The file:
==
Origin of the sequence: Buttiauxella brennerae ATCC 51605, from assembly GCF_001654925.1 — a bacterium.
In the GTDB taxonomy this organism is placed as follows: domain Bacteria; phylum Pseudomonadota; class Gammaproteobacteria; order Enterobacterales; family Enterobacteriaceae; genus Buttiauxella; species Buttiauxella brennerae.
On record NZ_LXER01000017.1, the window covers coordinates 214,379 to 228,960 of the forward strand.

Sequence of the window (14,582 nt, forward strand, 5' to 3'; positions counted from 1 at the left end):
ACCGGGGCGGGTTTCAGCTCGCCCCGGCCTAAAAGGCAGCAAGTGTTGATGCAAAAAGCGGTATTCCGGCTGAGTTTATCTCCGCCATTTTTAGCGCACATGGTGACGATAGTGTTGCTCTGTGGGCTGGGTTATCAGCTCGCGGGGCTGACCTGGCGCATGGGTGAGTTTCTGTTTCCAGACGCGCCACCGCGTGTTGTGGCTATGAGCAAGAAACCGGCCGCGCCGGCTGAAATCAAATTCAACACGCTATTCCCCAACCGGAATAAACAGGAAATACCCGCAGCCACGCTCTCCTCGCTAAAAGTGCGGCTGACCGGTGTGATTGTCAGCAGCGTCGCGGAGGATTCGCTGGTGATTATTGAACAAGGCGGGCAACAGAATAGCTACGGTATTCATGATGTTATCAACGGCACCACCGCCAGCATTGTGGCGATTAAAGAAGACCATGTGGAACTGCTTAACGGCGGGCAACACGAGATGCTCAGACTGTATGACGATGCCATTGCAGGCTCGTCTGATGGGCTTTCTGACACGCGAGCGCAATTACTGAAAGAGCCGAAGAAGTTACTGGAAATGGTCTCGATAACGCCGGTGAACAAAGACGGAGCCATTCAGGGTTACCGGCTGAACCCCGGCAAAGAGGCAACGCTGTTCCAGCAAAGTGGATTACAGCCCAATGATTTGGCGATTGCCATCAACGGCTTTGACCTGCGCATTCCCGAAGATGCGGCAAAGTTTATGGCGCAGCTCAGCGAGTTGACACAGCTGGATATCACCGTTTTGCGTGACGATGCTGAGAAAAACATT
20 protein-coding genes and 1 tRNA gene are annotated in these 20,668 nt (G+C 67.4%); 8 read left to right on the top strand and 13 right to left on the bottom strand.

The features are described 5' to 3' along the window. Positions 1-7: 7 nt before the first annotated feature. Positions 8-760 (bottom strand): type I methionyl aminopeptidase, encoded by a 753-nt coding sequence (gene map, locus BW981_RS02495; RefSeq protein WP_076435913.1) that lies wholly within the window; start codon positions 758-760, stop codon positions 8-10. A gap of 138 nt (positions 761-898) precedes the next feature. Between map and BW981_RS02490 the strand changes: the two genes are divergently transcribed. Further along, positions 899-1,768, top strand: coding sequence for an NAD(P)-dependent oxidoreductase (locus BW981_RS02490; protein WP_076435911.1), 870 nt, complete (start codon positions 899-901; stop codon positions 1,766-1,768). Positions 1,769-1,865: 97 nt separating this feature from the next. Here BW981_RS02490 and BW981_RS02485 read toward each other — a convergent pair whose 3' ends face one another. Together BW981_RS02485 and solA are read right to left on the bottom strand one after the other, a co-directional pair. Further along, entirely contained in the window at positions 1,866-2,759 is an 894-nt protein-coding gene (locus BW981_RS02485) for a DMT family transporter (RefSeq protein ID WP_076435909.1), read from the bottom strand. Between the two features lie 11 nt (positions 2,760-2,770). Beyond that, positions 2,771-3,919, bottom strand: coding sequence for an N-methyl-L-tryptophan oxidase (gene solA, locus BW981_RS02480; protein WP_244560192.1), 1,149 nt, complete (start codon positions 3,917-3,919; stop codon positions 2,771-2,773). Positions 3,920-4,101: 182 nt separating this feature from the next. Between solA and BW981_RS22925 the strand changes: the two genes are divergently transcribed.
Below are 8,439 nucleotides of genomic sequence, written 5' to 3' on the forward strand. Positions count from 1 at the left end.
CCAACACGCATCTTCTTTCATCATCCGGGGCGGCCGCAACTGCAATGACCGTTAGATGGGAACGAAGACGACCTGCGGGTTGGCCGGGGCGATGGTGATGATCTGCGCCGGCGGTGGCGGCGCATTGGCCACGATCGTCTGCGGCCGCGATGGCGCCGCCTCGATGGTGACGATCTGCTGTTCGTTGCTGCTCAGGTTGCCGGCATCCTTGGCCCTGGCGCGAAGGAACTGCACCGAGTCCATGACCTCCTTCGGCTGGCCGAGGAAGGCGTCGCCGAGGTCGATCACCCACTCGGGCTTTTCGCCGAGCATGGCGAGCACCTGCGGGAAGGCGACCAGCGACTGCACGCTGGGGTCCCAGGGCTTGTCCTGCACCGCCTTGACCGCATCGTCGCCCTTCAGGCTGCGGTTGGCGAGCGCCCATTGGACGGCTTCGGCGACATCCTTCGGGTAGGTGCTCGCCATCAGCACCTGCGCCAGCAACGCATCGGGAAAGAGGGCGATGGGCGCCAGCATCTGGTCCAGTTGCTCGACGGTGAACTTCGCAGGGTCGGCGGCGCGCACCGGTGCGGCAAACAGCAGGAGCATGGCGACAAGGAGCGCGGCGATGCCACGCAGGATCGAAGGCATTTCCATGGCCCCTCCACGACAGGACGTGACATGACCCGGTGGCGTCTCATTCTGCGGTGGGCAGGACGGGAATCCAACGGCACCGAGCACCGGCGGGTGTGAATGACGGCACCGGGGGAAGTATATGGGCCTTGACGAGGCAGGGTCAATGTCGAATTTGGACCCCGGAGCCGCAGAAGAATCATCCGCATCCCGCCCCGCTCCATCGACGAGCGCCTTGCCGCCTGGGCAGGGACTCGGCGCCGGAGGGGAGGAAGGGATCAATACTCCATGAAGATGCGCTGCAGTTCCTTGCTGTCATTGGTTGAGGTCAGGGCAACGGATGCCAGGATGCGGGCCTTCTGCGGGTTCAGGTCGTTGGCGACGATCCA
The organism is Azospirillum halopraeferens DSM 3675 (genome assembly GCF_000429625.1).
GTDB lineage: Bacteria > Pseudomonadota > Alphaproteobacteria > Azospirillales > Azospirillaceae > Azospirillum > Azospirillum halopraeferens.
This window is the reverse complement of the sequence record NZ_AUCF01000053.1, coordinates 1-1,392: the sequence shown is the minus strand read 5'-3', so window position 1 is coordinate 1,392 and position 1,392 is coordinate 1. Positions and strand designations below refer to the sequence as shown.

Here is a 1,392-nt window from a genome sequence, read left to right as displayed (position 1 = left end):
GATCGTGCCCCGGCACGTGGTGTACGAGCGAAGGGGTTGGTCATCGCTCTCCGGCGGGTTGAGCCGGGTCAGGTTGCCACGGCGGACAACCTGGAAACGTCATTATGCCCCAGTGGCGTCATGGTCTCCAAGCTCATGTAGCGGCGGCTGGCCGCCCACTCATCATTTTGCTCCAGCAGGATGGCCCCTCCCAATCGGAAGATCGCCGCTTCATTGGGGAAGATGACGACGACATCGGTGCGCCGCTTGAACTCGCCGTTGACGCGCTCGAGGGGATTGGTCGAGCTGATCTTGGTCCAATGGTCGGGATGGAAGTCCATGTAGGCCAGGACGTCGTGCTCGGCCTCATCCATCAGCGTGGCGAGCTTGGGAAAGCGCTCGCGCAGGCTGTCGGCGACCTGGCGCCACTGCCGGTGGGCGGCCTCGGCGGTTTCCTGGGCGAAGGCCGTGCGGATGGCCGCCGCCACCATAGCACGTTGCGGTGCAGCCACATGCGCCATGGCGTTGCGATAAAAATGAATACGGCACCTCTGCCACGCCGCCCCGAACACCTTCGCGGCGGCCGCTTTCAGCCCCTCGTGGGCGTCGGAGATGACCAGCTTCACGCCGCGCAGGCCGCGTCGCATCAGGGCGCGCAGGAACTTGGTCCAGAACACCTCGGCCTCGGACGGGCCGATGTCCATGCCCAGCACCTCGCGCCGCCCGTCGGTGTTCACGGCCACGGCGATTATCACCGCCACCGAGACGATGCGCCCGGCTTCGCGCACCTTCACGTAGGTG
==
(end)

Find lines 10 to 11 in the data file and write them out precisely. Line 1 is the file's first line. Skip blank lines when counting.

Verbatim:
The organism is Azospirillum halopraeferens DSM 3675 (genome assembly GCF_000429625.1).
GTDB lineage: Bacteria > Pseudomonadota > Alphaproteobacteria > Azospirillales > Azospirillaceae > Azospirillum > Azospirillum halopraeferens.